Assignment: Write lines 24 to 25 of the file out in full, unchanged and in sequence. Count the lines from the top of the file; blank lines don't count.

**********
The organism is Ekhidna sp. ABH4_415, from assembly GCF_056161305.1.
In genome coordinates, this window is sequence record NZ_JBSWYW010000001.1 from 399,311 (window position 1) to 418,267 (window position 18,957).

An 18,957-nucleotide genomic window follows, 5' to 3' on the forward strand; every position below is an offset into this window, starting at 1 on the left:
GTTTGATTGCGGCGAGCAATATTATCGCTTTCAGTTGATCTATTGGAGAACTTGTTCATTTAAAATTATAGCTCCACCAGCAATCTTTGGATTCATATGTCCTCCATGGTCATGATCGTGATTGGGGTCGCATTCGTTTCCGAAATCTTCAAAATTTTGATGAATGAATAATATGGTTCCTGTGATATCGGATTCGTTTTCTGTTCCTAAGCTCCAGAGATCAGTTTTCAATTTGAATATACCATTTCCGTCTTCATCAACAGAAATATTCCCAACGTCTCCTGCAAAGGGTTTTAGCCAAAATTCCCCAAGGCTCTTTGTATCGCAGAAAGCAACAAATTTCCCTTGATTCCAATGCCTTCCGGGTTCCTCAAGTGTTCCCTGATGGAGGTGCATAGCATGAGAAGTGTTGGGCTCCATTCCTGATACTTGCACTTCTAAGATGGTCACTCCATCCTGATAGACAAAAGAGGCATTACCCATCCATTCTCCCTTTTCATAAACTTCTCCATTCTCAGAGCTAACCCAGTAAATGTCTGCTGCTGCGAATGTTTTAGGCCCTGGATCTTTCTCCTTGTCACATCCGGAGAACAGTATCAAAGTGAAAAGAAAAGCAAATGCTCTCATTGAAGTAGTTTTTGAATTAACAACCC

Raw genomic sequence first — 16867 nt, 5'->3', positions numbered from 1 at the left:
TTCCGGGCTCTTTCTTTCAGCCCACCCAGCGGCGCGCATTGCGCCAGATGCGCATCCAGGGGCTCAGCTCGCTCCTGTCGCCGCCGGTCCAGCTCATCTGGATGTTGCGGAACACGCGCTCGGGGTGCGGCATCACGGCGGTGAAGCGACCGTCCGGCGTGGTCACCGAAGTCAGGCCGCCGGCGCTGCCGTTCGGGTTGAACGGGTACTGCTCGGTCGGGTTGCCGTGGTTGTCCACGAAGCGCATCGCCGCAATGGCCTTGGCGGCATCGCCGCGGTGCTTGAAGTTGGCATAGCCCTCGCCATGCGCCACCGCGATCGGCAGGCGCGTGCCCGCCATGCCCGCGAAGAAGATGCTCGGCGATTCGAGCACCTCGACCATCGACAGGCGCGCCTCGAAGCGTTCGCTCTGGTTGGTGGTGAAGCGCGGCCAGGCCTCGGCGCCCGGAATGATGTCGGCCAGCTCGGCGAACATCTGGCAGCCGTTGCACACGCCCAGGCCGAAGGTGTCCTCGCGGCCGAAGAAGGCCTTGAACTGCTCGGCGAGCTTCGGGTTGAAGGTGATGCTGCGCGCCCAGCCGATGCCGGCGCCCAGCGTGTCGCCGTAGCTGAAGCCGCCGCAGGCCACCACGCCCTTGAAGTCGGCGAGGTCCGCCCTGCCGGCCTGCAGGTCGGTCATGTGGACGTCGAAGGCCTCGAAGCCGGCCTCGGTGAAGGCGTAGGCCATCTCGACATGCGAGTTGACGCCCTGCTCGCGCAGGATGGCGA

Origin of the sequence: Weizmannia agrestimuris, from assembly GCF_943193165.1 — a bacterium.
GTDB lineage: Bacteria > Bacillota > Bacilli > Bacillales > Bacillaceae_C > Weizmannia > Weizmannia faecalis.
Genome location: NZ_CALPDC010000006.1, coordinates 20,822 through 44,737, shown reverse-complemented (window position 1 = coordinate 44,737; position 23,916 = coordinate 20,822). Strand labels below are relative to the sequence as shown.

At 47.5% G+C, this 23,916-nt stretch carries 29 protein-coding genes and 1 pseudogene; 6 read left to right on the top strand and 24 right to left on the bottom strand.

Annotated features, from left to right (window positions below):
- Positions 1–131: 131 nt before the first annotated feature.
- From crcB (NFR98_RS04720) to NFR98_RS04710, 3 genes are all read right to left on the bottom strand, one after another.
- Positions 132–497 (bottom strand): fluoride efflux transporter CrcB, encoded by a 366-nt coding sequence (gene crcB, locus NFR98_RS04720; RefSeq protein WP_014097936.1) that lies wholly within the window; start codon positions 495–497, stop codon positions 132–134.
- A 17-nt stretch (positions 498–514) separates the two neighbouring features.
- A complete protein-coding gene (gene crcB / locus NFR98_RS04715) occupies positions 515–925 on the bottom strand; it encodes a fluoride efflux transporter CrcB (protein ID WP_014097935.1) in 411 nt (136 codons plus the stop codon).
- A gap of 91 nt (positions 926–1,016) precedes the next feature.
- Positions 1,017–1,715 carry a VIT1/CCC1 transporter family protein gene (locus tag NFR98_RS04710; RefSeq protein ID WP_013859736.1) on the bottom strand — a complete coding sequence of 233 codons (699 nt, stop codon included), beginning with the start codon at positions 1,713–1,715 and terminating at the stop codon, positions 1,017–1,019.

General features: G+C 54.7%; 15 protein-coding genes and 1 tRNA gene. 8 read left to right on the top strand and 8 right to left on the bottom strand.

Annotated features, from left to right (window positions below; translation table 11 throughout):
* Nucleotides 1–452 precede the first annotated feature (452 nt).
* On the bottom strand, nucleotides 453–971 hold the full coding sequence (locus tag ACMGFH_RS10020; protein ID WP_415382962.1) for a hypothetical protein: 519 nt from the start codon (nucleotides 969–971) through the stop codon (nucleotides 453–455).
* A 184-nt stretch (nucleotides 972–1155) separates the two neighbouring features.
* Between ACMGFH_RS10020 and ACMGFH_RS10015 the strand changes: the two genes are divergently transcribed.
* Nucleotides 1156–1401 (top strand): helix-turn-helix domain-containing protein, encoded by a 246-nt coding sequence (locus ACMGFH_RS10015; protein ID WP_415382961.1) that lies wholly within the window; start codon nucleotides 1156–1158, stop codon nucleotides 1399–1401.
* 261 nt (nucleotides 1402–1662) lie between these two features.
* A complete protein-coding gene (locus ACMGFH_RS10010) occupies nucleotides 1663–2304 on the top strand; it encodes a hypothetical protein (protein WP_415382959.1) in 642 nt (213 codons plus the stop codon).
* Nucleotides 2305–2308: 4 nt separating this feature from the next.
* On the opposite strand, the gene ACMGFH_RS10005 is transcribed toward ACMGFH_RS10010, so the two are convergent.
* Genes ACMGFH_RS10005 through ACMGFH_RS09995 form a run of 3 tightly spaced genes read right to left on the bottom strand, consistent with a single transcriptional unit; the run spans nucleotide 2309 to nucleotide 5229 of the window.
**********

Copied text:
* Between ACMGFH_RS10020 and ACMGFH_RS10015 the strand changes: the two genes are divergently transcribed.
* Nucleotides 1156–1401 (top strand): helix-turn-helix domain-containing protein, encoded by a 246-nt coding sequence (locus ACMGFH_RS10015; protein ID WP_415382961.1) that lies wholly within the window; start codon nucleotides 1156–1158, stop codon nucleotides 1399–1401.